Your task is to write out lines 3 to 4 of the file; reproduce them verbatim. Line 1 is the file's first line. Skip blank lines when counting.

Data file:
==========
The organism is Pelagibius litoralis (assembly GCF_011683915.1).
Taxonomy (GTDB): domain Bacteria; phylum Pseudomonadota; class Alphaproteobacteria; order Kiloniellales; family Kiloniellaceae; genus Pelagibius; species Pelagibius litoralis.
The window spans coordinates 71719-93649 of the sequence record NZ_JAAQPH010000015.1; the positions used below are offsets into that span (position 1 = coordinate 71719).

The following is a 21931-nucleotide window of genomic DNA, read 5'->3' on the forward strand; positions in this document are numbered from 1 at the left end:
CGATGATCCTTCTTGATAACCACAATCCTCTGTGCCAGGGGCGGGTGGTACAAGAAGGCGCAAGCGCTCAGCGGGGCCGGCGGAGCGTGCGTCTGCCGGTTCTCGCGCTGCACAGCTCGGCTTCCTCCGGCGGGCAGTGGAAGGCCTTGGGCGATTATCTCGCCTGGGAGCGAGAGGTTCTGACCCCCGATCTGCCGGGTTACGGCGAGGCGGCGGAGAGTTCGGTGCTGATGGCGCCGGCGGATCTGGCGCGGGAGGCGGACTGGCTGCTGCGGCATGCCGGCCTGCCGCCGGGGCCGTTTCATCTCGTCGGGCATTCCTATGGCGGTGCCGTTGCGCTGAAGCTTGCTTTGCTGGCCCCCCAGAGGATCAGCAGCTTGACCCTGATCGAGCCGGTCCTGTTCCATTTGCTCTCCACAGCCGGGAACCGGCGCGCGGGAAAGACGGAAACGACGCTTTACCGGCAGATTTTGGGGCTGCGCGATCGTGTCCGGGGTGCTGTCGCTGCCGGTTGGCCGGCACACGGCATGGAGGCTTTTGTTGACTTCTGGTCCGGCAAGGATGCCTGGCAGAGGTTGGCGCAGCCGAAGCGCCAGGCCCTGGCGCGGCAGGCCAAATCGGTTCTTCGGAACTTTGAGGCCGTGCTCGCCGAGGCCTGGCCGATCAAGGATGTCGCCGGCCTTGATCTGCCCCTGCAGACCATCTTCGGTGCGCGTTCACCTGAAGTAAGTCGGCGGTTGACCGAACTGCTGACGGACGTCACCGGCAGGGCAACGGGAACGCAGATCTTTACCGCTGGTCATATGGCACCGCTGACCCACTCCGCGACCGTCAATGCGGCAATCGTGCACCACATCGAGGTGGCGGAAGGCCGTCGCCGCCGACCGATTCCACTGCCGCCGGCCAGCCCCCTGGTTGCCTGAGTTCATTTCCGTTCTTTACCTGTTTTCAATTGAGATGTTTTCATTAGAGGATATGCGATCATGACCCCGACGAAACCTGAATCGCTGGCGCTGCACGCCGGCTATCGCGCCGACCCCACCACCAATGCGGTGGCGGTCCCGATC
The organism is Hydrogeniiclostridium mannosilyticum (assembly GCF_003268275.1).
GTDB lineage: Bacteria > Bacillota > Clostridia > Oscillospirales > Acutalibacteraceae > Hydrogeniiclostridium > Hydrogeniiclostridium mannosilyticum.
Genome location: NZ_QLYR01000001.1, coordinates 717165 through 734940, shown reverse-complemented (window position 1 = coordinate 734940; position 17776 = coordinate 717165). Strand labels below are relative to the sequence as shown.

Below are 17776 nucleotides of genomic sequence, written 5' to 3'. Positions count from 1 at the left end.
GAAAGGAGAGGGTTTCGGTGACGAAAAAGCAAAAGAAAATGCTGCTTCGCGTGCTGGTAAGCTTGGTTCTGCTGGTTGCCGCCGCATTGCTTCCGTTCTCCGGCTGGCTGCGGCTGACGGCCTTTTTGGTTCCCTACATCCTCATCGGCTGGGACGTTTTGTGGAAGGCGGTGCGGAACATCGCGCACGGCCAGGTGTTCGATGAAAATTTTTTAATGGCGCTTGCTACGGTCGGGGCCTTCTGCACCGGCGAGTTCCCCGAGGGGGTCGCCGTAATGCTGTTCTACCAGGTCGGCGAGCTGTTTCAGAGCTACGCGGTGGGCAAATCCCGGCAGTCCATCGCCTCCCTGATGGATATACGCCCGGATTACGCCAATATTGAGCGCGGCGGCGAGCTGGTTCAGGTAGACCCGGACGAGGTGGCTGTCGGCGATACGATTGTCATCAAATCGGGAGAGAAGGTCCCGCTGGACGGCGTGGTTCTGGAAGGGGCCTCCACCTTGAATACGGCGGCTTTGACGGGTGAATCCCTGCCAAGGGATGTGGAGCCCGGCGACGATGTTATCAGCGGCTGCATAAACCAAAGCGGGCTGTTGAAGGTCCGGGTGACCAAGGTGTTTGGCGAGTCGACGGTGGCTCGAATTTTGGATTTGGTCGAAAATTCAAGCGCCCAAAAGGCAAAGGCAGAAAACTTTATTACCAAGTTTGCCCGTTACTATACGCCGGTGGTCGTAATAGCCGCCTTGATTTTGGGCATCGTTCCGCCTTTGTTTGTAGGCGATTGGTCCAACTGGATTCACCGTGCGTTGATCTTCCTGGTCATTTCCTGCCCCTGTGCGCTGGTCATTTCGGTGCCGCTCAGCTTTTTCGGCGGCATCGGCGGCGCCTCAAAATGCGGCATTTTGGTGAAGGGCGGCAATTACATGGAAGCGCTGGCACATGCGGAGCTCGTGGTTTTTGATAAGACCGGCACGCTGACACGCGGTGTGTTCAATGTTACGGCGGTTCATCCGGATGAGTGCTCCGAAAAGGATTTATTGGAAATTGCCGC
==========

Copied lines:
The window spans coordinates 71719-93649 of the sequence record NZ_JAAQPH010000015.1; the positions used below are offsets into that span (position 1 = coordinate 71719).

The following is a 21931-nucleotide window of genomic DNA, read 5'->3' on the forward strand; positions in this document are numbered from 1 at the left end: